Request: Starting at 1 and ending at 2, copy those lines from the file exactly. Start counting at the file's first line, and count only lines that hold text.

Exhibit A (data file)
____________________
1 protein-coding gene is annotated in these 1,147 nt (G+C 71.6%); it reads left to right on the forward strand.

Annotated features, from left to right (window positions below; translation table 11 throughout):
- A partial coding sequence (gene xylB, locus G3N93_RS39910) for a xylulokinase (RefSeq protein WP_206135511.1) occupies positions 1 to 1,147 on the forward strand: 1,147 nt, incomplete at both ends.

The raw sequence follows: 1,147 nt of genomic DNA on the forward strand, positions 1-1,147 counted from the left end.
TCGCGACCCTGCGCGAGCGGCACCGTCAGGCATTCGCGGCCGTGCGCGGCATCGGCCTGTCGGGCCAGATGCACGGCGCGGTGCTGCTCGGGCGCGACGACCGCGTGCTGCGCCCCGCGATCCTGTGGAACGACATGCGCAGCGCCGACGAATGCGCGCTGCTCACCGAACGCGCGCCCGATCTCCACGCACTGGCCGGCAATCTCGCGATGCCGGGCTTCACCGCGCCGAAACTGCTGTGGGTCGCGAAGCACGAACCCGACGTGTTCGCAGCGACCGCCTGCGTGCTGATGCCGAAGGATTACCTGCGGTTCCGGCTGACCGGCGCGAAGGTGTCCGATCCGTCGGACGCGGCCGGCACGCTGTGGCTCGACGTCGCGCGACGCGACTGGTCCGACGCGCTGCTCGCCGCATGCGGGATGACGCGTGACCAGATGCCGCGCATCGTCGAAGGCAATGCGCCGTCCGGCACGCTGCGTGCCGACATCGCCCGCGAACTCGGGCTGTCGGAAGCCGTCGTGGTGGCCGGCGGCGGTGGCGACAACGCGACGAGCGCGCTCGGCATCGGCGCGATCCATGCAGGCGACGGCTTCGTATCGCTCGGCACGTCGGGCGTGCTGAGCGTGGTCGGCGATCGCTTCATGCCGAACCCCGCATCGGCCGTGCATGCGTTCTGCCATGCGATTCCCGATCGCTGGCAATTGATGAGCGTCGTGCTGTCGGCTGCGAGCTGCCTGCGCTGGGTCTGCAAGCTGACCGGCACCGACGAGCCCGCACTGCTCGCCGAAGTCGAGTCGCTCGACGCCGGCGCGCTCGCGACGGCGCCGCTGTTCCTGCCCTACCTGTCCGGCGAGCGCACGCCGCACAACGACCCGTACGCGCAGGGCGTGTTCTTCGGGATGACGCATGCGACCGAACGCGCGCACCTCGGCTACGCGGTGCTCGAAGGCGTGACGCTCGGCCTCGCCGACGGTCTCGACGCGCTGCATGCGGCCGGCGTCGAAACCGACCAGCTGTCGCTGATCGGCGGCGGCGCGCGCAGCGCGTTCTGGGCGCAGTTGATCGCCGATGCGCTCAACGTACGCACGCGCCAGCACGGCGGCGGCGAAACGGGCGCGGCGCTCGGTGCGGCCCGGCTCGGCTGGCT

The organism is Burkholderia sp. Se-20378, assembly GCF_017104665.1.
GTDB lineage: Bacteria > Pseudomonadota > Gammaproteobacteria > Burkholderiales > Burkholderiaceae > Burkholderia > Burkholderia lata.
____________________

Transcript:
1 protein-coding gene is annotated in these 1,147 nt (G+C 71.6%); it reads left to right on the forward strand.

Annotated features, from left to right (window positions below; translation table 11 throughout):